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Corporations - "C-Corp"


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 Comments on this website are informational in nature and are not intended to
be interpreted as specific tax advice.   The comments cannot be used to avoid taxes under the Internal Revenue Code or the regulations of other tax authorities. Furthermore, this website is not intended, and should not be interpreted, to support the promotion or marketing of any tax avoidance schemes.

 

Date last modified:
01/26/17
 

Most people know the term, Corporation. There are two distinct types of corporations. The standard type is a "C" Corp. Articles of Incorporation must be filed with the "home state" of the corporation and stock must be issued to the founding investors. A board of directors must be elected, officers of the corporation must be elected and, then, employees are hired. There are also requirements for annual meetings, corporate minutes and obviously, good records.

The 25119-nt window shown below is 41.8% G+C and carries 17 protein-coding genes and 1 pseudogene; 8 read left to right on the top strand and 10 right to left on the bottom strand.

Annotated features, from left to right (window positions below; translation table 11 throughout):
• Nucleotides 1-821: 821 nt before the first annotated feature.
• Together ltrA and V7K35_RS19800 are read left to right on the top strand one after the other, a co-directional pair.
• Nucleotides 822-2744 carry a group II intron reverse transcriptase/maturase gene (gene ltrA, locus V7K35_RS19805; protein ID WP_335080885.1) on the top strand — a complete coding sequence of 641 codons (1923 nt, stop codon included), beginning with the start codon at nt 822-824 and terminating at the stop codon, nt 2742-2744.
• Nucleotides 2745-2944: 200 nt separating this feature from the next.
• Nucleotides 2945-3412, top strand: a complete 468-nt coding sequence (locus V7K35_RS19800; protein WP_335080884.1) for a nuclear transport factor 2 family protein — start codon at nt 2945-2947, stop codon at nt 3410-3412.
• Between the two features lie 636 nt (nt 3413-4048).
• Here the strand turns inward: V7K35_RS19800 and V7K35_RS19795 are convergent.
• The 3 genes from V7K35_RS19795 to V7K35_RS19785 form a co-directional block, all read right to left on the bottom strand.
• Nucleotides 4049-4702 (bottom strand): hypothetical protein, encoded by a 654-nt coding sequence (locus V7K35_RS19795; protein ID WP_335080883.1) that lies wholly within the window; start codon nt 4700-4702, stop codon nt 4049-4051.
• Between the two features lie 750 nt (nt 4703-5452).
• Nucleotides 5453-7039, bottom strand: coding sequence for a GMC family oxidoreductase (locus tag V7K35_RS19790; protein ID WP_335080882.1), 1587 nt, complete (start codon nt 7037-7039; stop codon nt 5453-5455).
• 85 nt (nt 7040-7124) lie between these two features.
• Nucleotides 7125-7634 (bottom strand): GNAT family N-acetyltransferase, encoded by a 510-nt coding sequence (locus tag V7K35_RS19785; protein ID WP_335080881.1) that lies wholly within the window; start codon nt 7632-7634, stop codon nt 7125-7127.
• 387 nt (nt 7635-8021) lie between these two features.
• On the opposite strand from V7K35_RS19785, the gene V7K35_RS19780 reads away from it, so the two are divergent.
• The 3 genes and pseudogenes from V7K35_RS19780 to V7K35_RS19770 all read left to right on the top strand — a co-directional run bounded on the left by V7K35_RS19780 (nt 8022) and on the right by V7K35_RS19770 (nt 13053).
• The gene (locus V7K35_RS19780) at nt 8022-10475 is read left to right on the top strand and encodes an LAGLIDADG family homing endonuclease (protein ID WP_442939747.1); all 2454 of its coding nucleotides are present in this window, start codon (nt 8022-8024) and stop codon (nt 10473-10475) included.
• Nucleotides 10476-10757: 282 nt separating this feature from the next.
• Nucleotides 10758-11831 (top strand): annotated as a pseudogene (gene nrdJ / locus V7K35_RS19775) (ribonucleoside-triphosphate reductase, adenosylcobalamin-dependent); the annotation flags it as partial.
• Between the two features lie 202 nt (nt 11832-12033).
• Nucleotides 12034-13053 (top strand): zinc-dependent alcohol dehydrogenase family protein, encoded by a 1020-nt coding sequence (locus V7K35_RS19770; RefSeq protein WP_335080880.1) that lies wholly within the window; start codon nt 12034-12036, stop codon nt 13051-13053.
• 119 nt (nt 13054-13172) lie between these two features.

An individual can be a stockholder, officer, director, and employee of the corporation. Each role wears a different hat and must act in certain ways to preserve the "corporate veil" and personal liability protection.

The single most beneficial reason for incorporating a business is the protection of personal assets. The C Corp files its own tax return and pays its own taxes on profits. The C Corp can only pass on "profits"/earnings to the stockholders as dividends, which are then taxable to the stockholders on their personal returns.  If the C Corp has losses, the losses stay with the corporation and if the corporation is terminated the losses die with the corporation.

 

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